Major Asian buyers of Russian liquefied natural gas (LNG) said they have yet to receive a request to pay for supplies in Russian roubles after a senior manager at gas producer Gazprom floated a proposal to expand the payment scheme.
The rouble payment proposal comes just days after Russia moved to seize operations of the Sakhalin-2 LNG plant in retaliation for Western sanctions, raising supply concerns for top buyers such as Japan and South Korea.
Russia has already demanded European oil and gas buyers pay in roubles as its economy, cut off the global financial system, faces the gravest crisis since the 1991 collapse of the Soviet Union. Receiving payments for energy exports in roubles helps Moscow circumvent sanctions and finance its war in Ukraine.
Kirill Polous, a deputy department head Russian gas producer Gazprom, said Gazprom has proposed expanding its rouble-for-gas scheme to include liquefied natural gas (LNG), the Interfax news agency reported, citing the senior manager on Monday (Jul 4).
Spokespeople at Japan's biggest LNG importer JERA and South Korea's state run Korea Gas Corp (KOGAS) said the companies have yet to receive a request to pay for LNG supplies in roubles.
Both companies have long-term contracts with Sakhalin Energy Investment Company, in which Gazprom owns 50 per cent, Shell 27.5 per cent, Mitsui 12.5 per cent and Mitsubishi Corp 10 per cent.
Russia accounts for around 8 per cent of global LNG supply with 40 billion cubic metres of super-cooled gas per year coming mainly from Sakhalin-2 and Novatek's Yamal LNG, Russia's largest LNG plant.
Buyers of LNG from the Sakhalin-2 facility include Japanese utilities which are lifting 60 per cent of the output, followed by South Korea's state run Korea Gas (KOGAS) and Taiwan's CPC.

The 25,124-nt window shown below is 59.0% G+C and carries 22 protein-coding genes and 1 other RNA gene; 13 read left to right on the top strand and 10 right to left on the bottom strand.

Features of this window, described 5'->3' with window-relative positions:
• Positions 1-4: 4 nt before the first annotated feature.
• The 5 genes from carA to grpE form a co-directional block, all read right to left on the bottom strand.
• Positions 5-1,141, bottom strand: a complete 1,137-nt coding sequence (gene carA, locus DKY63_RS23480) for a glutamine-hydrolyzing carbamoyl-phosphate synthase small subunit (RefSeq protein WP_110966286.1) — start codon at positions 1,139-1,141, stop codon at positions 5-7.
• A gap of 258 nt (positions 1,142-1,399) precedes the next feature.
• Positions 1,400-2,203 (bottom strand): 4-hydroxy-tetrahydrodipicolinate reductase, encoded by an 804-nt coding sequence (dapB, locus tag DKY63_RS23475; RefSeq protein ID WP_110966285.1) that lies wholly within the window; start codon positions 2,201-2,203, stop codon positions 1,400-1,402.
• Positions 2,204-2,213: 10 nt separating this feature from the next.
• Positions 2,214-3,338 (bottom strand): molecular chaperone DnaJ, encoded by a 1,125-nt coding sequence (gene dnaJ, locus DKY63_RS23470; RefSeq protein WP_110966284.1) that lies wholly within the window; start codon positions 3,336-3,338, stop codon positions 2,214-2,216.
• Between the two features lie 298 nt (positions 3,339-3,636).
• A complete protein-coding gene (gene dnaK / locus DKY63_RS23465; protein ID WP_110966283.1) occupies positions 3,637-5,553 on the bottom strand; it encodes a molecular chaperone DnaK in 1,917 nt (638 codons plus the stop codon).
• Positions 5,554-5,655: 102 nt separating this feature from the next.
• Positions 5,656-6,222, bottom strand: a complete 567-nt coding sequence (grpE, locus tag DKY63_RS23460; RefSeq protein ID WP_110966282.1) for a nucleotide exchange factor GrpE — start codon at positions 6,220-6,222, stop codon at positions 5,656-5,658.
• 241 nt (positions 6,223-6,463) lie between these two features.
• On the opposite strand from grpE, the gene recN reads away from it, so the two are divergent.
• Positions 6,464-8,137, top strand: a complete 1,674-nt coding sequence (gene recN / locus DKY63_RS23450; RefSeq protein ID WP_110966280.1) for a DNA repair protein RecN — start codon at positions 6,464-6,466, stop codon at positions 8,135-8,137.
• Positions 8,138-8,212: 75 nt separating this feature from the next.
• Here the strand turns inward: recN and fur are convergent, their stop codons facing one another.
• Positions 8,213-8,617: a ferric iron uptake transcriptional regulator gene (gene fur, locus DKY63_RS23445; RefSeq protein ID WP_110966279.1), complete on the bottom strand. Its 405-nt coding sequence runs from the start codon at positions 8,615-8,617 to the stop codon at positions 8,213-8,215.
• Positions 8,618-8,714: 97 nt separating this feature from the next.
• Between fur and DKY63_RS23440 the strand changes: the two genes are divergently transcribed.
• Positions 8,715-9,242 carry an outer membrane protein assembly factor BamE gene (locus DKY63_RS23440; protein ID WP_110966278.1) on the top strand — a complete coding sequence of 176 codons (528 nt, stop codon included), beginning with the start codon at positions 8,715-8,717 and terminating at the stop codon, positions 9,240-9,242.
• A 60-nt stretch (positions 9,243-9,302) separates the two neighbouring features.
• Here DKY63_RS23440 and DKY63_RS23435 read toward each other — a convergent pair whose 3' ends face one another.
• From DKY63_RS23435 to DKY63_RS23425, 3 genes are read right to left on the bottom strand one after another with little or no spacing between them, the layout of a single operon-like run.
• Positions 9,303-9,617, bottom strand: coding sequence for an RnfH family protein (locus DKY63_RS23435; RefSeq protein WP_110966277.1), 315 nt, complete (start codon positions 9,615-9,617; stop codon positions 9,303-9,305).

Russian supplies account for 6 per cent of South Korea's LNG imports, the KOGAS spokesperson said.
Another Japanese buyer, Tokyo Gas, declined to comment, citing a confidentiality clause in its Sakhalin-2 LNG agreement, when asked whether the city gas supplier has received a request for rouble payment.
Taiwan's economy ministry said state-owned refiner CPC's five-year contract to directly buy LNG from Russia has ended.
The company has already found alternate sources "so there are no rouble purchase or settlement issues involved", the ministry added. CPC last imported two cargoes from Sakhalin and Yamal that discharged in June, according to Refinitiv data.
Key long-term LNG buyers from the Yamal facility include China's CNPC, Gazprom Marketing & Trading, Naturgy, Novatek and TotalEnergies.
The proposal should not come as a surprise as the move makes all payments for gas, whether piped or as LNG, chargeable by Gazprom in roubles at its discretion, Tilak Doshi, managing director, Doshi Consulting said.
"It would seem that the Russian "gas for roubles" scheme was directed primarily at the EU and US for their unilateral expropriation of Russian foreign exchange reserves, and not at its Asian LNG customers such as South Korea and Japan who are important purchasers of Russia's LNG," he added.